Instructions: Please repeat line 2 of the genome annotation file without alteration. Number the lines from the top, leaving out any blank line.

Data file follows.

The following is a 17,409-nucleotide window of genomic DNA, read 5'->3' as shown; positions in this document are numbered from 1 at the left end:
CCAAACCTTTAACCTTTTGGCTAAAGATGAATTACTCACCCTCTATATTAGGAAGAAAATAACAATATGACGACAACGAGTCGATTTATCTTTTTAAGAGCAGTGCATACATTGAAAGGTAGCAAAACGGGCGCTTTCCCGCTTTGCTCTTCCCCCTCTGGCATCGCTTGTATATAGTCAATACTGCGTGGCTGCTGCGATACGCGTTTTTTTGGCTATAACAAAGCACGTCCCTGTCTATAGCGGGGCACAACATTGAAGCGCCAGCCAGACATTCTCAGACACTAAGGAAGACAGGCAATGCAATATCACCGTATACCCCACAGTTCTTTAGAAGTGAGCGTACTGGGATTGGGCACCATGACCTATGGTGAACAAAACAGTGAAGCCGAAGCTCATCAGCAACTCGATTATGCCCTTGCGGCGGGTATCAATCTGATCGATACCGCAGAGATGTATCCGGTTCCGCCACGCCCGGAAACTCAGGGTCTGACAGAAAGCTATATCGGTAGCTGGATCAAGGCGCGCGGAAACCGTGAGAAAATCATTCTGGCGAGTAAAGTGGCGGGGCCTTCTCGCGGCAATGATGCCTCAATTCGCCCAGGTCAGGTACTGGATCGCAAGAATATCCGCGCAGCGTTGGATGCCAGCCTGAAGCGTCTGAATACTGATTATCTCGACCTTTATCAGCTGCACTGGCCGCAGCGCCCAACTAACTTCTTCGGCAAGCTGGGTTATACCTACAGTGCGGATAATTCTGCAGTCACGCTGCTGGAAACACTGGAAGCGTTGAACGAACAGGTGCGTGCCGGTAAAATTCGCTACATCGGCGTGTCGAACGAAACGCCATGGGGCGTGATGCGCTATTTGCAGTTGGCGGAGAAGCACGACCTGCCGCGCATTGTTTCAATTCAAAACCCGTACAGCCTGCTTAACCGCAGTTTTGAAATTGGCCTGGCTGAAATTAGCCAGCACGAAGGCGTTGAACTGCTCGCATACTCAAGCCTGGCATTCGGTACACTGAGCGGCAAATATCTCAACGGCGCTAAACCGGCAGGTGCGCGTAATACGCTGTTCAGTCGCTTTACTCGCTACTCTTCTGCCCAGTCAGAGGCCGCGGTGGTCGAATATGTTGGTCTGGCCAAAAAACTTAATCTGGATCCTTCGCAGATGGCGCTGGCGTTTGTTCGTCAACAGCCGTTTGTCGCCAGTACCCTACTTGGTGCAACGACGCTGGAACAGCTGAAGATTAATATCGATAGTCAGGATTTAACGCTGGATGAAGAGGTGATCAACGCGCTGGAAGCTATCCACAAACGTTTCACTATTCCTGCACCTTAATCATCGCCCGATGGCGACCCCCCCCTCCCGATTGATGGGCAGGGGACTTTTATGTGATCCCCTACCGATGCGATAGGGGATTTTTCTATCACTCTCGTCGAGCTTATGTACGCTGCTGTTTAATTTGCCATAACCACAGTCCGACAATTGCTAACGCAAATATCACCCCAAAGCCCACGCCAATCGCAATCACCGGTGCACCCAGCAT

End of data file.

CCAAACCTTTAACCTTTTGGCTAAAGATGAATTACTCACCCTCTATATTAGGAAGAAAATAACAATATGACGACAACGAGTCGATTTATCTTTTTAAGAGCAGTGCATACATTGAAAGGTAGCAAAACGGGCGCTTTCCCGCTTTGCTCTTCCCCCTCTGGCATCGCTTGTATATAGTCAATACTGCGTGGCTGCTGCGATACGCGTTTTTTTGGCTATAACAAAGCACGTCCCTGTCTATAGCGGGGCACAACATTGAAGCGCCAGCCAGACATTCTCAGACACTAAGGAAGACAGGCAATGCAATATCACCGTATACCCCACAGTTCTTTAGAAGTGAGCGTACTGGGATTGGGCACCATGACCTATGGTGAACAAAACAGTGAAGCCGAAGCTCATCAGCAACTCGATTATGCCCTTGCGGCGGGTATCAATCTGATCGATACCGCAGAGATGTATCCGGTTCCGCCACGCCCGGAAACTCAGGGTCTGACAGAAAGCTATATCGGTAGCTGGATCAAGGCGCGCGGAAACCGTGAGAAAATCATTCTGGCGAGTAAAGTGGCGGGGCCTTCTCGCGGCAATGATGCCTCAATTCGCCCAGGTCAGGTACTGGATCGCAAGAATATCCGCGCAGCGTTGGATGCCAGCCTGAAGCGTCTGAATACTGATTATCTCGACCTTTATCAGCTGCACTGGCCGCAGCGCCCAACTAACTTCTTCGGCAAGCTGGGTTATACCTACAGTGCGGATAATTCTGCAGTCACGCTGCTGGAAACACTGGAAGCGTTGAACGAACAGGTGCGTGCCGGTAAAATTCGCTACATCGGCGTGTCGAACGAAACGCCATGGGGCGTGATGCGCTATTTGCAGTTGGCGGAGAAGCACGACCTGCCGCGCATTGTTTCAATTCAAAACCCGTACAGCCTGCTTAACCGCAGTTTTGAAATTGGCCTGGCTGAAATTAGCCAGCACGAAGGCGTTGAACTGCTCGCATACTCAAGCCTGGCATTCGGTACACTGAGCGGCAAATATCTCAACGGCGCTAAACCGGCAGGTGCGCGTAATACGCTGTTCAGTCGCTTTACTCGCTACTCTTCTGCCCAGTCAGAGGCCGCGGTGGTCGAATATGTTGGTCTGGCCAAAAAACTTAATCTGGATCCTTCGCAGATGGCGCTGGCGTTTGTTCGTCAACAGCCGTTTGTCGCCAGTACCCTACTTGGTGCAACGACGCTGGAACAGCTGAAGATTAATATCGATAGTCAGGATTTAACGCTGGATGAAGAGGTGATCAACGCGCTGGAAGCTATCCACAAACGTTTCACTATTCCTGCACCTTAATCATCGCCCGATGGCGACCCCCCCCTCCCGATTGATGGGCAGGGGACTTTTATGTGATCCCCTACCGATGCGATAGGGGATTTTTCTATCACTCTCGTCGAGCTTATGTACGCTGCTGTTTAATTTGCCATAACCACAGTCCGACAATTGCTAACGCAAATATCACCCCAAAGCCCACGCCAATCGCAATCACCGGTGCACCCAGCAT